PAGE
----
Friday, November 12, 2010
John Gardner on Mastering the Art of Fiction
I remember when little Angelica mastered the skill of jumping. What a hoot to watch her try. She's learning to sing and dance, too, among other skills she's already mastered--like handling a spoon by herself, turning pages in books, and the big one that continues to amaze me, her ability to learn not just one, not two, but three languages. English and Spanish together are her "first" languages, and her mommy has introduced French as well. Without pause she will say "hi" to me and "hola" to her daddy, rattle off a stream of Spanish to him, and turn right around and talk to me in English. I wish I could switch language gears like that.
Then there's the little six-month old grandson out in California. Baby Nicholas is at the beginning stages of mastering skills. He eats bananas from a spoon that is offered to him, but has yet to master the skill of getting a cracker to his mouth by his own hand. We saw a first-hand example of that via Skype this afternoon!
John Gardner, in his The Art of Fiction, speaks of mastering the art of fiction. He says, "The primary subject of fiction is and has always been human emotion, values, and beliefs...The writer's business is to make up convincing human beings and create for them basic situations and actions by means of which they come to know themselves and reveal themselves to the reader. For that one needs no schooling. But it's by training--by studying great books and by writing--that one learns to present one's fiction, giving them their due. Through the study of technique...one learns the best, most efficient ways of making characters come alive, learns to know the difference between emotion and sentimentality, learns to discern, in the planning stages, the difference between the better dramatic action and the worse. It is this kind of knowledge...that leads to mastery."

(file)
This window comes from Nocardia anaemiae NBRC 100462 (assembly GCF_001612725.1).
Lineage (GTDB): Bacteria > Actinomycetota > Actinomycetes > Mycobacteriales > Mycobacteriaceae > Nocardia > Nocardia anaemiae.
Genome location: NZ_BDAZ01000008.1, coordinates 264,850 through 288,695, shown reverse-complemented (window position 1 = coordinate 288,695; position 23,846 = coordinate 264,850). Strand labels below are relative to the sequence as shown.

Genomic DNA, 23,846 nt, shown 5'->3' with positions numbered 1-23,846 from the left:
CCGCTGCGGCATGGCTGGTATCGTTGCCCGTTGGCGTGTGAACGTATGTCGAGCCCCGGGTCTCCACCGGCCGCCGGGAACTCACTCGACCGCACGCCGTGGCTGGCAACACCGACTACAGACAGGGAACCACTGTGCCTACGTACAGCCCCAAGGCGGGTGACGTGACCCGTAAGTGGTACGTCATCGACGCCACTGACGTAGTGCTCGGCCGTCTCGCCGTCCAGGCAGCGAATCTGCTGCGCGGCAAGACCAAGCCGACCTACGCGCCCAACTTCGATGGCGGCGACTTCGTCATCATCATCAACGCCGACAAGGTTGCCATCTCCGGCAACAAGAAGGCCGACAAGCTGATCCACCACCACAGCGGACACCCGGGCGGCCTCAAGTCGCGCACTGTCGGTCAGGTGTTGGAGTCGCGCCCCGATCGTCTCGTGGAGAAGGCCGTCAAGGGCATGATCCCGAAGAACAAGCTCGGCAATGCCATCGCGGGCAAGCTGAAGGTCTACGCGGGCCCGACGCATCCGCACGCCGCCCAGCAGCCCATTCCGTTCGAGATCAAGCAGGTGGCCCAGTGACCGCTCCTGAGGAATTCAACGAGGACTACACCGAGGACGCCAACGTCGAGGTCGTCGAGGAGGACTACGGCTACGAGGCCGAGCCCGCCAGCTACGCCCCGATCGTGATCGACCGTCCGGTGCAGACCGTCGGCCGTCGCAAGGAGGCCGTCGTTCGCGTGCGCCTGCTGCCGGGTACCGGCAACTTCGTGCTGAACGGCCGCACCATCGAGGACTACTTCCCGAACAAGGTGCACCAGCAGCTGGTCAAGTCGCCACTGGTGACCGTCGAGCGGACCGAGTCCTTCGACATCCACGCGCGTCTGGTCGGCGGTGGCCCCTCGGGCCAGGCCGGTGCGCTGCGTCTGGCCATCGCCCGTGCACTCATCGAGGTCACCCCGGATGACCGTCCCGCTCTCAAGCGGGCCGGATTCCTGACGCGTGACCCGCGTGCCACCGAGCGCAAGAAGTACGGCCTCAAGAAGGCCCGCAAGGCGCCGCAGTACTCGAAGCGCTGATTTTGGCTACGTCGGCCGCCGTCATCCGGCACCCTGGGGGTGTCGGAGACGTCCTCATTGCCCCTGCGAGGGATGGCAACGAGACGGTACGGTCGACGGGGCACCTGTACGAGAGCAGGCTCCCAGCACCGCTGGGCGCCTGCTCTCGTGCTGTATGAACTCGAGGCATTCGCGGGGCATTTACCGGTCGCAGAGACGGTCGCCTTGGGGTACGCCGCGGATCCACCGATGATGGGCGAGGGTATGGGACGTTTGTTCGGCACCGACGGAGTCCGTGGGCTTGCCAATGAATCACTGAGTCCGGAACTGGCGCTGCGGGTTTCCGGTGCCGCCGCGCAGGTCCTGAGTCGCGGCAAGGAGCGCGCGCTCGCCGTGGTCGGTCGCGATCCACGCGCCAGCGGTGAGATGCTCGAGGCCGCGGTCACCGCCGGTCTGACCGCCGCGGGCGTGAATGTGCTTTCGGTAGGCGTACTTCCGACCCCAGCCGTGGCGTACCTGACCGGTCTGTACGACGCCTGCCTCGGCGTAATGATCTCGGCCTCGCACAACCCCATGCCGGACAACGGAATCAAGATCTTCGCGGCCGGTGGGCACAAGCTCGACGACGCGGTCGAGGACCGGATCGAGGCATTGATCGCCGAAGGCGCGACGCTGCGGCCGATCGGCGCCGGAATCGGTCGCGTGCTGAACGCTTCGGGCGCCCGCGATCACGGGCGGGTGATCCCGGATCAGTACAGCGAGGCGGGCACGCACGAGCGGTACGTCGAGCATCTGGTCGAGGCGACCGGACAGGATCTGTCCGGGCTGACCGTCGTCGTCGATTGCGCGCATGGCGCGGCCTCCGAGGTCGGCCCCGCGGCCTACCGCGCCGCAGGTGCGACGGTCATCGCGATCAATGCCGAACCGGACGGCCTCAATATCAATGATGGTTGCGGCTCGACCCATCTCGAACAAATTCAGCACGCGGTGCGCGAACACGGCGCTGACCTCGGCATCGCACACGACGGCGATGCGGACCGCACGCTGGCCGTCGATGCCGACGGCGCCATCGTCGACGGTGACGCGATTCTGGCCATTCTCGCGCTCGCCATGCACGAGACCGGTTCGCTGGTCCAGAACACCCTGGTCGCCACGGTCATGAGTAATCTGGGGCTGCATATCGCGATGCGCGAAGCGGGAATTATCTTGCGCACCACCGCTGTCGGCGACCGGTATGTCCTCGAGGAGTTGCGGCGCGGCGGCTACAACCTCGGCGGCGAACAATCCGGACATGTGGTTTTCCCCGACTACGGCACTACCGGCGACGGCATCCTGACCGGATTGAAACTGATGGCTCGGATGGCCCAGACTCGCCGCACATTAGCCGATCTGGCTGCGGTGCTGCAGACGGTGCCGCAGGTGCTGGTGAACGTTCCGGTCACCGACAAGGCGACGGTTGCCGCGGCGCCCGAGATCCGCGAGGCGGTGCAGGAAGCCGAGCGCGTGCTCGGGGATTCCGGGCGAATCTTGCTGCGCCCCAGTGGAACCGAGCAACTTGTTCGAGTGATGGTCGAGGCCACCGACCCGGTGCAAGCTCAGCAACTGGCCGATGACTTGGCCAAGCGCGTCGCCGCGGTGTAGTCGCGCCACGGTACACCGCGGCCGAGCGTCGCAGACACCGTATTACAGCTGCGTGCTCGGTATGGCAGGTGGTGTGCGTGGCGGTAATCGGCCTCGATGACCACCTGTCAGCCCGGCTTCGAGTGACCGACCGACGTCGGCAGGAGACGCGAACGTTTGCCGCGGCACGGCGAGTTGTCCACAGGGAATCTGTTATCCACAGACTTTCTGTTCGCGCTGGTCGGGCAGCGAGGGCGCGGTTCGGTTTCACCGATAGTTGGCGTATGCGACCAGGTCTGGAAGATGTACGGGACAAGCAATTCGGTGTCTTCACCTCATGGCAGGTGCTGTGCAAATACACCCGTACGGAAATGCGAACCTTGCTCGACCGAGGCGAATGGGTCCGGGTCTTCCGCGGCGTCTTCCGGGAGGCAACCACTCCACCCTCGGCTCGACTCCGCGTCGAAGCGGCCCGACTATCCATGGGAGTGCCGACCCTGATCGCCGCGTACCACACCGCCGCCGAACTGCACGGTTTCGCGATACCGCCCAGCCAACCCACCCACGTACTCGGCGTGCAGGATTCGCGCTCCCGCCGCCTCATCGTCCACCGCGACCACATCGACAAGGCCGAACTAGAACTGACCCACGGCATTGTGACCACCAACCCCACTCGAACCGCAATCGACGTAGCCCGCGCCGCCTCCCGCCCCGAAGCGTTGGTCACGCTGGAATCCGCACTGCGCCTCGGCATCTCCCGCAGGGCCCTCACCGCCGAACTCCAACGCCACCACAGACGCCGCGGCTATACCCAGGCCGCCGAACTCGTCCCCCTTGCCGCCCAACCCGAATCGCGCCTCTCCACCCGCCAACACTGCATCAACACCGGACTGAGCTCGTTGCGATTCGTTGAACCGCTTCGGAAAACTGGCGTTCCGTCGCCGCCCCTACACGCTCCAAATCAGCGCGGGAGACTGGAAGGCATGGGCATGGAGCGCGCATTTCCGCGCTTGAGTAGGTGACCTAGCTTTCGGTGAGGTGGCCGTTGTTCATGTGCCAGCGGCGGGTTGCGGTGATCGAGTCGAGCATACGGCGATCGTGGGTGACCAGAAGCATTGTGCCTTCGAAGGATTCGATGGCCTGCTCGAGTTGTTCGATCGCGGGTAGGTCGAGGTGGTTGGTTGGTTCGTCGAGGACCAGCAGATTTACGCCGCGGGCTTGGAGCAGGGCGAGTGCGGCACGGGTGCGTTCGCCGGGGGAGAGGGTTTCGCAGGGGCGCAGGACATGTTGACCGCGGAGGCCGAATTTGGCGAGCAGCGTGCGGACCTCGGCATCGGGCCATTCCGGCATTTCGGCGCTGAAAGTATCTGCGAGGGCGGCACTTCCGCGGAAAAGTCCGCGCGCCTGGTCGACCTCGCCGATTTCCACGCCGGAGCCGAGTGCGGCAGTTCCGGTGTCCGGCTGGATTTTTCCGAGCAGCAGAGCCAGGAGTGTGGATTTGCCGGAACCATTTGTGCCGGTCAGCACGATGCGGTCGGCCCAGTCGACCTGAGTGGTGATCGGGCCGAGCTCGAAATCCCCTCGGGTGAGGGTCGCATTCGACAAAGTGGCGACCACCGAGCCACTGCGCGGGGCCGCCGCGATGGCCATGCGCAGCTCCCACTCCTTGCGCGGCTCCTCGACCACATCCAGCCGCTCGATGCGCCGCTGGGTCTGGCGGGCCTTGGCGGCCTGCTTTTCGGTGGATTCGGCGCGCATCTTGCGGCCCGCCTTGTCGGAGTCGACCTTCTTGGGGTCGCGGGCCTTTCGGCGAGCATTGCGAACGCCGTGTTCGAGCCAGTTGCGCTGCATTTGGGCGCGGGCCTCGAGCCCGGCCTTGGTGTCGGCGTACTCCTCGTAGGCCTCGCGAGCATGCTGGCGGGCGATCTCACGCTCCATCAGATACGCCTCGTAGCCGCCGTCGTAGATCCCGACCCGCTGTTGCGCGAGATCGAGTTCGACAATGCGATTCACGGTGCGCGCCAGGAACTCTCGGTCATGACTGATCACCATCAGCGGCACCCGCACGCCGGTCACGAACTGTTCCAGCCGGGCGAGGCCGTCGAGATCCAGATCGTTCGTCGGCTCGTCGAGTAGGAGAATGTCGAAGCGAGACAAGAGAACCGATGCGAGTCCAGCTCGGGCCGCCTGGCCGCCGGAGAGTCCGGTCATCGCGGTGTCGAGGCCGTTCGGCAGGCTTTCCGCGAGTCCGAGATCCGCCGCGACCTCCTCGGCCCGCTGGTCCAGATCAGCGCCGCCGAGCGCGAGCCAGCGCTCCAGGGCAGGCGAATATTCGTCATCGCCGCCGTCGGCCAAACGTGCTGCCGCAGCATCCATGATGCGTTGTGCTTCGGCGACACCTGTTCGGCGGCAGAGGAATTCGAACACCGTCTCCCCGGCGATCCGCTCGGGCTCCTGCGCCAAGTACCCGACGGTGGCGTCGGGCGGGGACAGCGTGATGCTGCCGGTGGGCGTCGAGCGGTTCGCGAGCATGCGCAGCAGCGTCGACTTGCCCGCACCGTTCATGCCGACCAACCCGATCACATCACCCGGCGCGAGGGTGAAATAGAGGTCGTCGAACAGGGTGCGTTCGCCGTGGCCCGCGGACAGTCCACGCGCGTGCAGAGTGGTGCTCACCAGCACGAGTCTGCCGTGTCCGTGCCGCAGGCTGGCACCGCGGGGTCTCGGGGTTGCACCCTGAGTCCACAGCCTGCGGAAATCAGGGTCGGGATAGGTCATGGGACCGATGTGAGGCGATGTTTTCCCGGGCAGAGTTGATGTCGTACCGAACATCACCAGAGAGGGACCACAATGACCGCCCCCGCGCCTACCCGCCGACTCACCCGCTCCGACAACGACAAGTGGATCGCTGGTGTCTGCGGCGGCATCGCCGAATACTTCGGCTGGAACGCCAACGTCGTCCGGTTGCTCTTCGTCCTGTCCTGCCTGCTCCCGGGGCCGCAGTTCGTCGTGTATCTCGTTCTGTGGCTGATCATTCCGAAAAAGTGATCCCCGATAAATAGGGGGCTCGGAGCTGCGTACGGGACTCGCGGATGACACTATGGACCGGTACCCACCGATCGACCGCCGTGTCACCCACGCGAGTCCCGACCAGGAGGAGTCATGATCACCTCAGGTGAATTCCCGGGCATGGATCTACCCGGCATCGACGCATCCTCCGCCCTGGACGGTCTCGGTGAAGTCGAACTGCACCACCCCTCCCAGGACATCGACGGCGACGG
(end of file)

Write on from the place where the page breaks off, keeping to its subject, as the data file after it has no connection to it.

He clinches the thought by adding, "Mastery is not something that strikes in an instant, like a thunderbolt, but a gathering power that moves steadily through time, like weather."
Or, we might add, like a child's gathering power as she or he moves through time. Looked at that way, we might say that writing can be a hoot, too, as we continue to master it.
Any writing skills, or skills of another kind, that you feel like you've gotten a better handle on lately?